• I looked into numpy.savetext and found an example where commas were inserted to create a CSV file. I'm not sure how to format according the example (table) I provided in the post, latitude, longitude, dates and sfc data in an output file. – Jules0080 Feb 11 '15 at 6:03
  • numpy.savetxt has header and delimiter kwargs. The former should enable you to specify the top line you want, and the latter should enable you to put in tabs as necessary to make the columns you want. The best way to access subsets of a Numpy array (i.e. your desired lat and lon ranges) is via Numpy's slicing. – Spencer Hill Feb 12 '15 at 16:40
6

I would load the data into Pandas, which facilitates the analysis and plotting of time series data, as well as writing to CSV.

So here's a real working example which pulls a time series of wave heights from a specified lon,lat location out of a global forecast model dataset.

Note: here we access an OPeNDAP dataset so we can just extract the data we need from a remote server without downloading files. But netCDF4 works exactly the same for a remove OPeNDAP dataset or a local NetCDF file, which is a very useful feature!

import netCDF4
import pandas as pd
import matplotlib.pyplot as plt

# NetCDF4-Python can read a remote OPeNDAP dataset or a local NetCDF file:
url='http://thredds.ucar.edu/thredds/dodsC/grib/NCEP/WW3/Global/Best'
nc = netCDF4.Dataset(url)
nc.variables.keys()

lat = nc.variables['lat'][:]
lon = nc.variables['lon'][:]
time_var = nc.variables['time']
dtime = netCDF4.num2date(time_var[:],time_var.units)

# determine what longitude convention is being used [-180,180], [0,360]
print lon.min(),lon.max()

# specify some location to extract time series
lati = 41.4; loni = -67.8 +360.0  # Georges Bank

# find closest index to specified value
def near(array,value):
    idx=(abs(array-value)).argmin()
    return idx

# Find nearest point to desired location (could also interpolate, but more work)
ix = near(lon, loni)
iy = near(lat, lati)

# Extract desired times.      
# 1. Select -+some days around the current time:
start = dt.datetime.utcnow()- dt.timedelta(days=3)
stop = dt.datetime.utcnow()+ dt.timedelta(days=3)
#       OR
# 2. Specify the exact time period you want:
#start = dt.datetime(2013,6,2,0,0,0)
#stop = dt.datetime(2013,6,3,0,0,0)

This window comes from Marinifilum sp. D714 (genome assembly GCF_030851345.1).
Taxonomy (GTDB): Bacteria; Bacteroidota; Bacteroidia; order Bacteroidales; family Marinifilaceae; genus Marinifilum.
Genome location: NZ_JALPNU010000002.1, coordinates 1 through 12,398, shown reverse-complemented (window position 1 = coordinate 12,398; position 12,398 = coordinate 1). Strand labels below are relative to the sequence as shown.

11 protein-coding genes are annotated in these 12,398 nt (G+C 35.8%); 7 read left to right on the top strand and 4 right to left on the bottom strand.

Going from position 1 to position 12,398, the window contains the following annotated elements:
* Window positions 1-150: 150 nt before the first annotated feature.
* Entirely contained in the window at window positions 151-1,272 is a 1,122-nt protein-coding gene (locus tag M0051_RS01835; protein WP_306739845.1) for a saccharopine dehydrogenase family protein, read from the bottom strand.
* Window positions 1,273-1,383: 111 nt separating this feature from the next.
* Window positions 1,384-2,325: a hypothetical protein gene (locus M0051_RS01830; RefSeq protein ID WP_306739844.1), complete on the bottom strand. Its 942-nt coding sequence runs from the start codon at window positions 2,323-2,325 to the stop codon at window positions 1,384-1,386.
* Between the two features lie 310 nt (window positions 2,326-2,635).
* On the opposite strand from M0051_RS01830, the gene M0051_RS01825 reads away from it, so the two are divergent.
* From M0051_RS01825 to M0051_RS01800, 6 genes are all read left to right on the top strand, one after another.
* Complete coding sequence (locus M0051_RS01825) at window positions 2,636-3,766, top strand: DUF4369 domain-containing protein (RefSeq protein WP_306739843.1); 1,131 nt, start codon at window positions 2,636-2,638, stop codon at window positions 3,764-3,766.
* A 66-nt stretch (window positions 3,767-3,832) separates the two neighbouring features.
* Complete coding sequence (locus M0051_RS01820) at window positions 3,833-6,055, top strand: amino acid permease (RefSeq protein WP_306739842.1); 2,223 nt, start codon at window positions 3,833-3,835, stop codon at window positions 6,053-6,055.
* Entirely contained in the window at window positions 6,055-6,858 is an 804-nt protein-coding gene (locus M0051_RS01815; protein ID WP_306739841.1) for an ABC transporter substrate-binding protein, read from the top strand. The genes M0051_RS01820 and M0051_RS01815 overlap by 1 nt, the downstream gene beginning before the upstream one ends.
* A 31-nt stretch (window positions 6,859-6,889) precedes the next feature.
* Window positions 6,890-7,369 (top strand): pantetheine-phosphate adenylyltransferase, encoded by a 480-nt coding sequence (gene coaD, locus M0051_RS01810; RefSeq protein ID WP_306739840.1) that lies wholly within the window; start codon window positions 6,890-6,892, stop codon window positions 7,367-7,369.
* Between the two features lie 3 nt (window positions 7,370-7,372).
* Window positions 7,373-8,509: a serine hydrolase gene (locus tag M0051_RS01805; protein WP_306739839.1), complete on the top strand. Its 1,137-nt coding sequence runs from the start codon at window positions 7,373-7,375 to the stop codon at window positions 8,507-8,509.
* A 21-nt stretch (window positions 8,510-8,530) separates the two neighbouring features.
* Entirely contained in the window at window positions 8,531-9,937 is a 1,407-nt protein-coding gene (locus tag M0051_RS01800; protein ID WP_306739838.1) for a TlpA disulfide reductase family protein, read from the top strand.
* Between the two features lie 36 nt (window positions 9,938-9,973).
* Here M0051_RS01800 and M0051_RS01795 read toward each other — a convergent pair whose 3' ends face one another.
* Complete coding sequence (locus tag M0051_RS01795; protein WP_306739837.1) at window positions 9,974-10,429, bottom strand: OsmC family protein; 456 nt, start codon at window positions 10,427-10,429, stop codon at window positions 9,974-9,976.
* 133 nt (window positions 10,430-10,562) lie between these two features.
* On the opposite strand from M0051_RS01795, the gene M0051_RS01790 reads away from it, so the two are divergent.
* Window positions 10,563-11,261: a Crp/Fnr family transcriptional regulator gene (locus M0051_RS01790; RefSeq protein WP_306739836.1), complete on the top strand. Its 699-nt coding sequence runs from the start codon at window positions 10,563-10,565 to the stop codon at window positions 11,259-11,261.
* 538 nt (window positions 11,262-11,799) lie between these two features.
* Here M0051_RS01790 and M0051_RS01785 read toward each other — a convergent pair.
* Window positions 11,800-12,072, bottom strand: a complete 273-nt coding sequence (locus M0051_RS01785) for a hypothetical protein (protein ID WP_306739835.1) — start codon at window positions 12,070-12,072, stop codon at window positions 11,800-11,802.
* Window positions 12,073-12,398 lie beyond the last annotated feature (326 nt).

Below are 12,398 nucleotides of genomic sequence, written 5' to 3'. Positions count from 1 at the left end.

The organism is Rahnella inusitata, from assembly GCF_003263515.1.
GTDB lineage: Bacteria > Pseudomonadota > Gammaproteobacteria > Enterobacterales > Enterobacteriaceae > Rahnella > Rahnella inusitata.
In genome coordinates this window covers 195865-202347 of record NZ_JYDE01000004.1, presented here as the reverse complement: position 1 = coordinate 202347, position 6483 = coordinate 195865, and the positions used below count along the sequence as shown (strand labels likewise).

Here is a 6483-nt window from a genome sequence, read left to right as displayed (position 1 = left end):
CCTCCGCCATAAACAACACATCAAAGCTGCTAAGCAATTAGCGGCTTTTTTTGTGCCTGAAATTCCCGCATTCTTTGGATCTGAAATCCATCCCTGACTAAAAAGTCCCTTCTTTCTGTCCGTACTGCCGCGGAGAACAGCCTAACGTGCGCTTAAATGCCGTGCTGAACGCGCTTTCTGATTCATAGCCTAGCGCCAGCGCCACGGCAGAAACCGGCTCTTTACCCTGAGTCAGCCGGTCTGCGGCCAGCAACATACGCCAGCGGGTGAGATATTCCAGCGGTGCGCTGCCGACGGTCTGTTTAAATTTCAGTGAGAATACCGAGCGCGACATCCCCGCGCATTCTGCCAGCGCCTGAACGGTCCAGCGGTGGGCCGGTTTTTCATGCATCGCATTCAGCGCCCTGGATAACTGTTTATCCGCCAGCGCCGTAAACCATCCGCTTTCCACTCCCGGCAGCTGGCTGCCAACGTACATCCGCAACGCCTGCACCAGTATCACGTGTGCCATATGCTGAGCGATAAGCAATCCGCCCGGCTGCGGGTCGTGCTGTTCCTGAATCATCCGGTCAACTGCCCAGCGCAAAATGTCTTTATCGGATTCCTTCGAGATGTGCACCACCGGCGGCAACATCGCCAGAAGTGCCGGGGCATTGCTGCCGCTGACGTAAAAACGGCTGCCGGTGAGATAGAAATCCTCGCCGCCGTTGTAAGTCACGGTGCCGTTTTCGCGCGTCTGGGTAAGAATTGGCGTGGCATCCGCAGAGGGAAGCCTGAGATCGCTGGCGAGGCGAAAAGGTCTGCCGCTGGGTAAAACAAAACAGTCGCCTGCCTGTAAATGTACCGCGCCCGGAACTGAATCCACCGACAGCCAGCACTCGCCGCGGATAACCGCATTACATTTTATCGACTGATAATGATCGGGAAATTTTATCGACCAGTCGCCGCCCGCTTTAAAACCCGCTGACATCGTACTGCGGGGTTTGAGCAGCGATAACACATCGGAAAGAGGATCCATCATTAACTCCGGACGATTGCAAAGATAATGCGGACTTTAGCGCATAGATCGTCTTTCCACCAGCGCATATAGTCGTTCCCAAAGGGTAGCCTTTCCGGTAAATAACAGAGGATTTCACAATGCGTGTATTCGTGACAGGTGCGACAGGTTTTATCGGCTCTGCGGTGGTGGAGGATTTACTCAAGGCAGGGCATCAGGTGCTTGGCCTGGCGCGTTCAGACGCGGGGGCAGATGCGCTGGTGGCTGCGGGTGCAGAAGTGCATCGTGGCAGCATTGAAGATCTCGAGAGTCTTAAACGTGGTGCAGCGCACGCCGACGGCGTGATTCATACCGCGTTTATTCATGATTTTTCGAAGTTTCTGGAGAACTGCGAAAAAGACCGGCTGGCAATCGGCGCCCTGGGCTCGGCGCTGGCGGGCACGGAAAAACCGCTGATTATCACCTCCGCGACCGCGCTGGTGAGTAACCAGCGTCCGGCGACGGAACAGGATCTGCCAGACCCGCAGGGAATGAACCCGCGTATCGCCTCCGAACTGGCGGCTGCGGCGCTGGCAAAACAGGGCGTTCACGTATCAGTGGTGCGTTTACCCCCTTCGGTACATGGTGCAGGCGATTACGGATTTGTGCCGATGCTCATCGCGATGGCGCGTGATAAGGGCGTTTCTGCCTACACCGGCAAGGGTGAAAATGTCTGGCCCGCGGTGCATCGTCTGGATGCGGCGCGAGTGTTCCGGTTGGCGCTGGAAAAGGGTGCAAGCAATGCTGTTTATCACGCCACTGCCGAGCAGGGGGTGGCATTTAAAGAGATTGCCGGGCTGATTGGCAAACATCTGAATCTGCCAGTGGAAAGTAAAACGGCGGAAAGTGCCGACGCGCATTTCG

istart = netCDF4.date2index(start,time_var,select='nearest')
istop = netCDF4.date2index(stop,time_var,select='nearest')
print istart,istop

# Get all time records of variable [vname] at indices [iy,ix]
vname = 'Significant_height_of_wind_waves_surface'
#vname = 'surf_el'
var = nc.variables[vname]
hs = var[istart:istop,iy,ix]
tim = dtime[istart:istop]

# Create Pandas time series object
ts = pd.Series(hs,index=tim,name=vname)

# Use Pandas time series plot method
ts.plot(figsize(12,4),
   title='Location: Lon=%.2f, Lat=%.2f' % ( lon[ix], lat[iy]),legend=True)
plt.ylabel(var.units);

#write to a CSV file
ts.to_csv('time_series_from_netcdf.csv')

which both creates this plot to verify that you've got the data you wanted: enter image description here

and also writes the desired CSV file time_series_from_netcdf.csv to disk.

You can also view, download and/or run this example on Wakari.

| improve this answer | |
  • oh, I see now that maybe I didn't read the question carefully enough. I thought a time series was desired at a specified location. Perhaps that's not the objective. – Rich Signell Feb 10 '15 at 15:03
  • I'm trying to write out the data to CSV without knowing any information other than the netcdf filename and variable names. – Jules0080 Feb 11 '15 at 6:02
1

Rich Signell's answer was incredibly helpful! Just as a note, it's important to also import datetime, and when extracting times, it's necessary to use the following code:

import datetime
import netCDF4
import pandas as pd
import matplotlib.pyplot as plt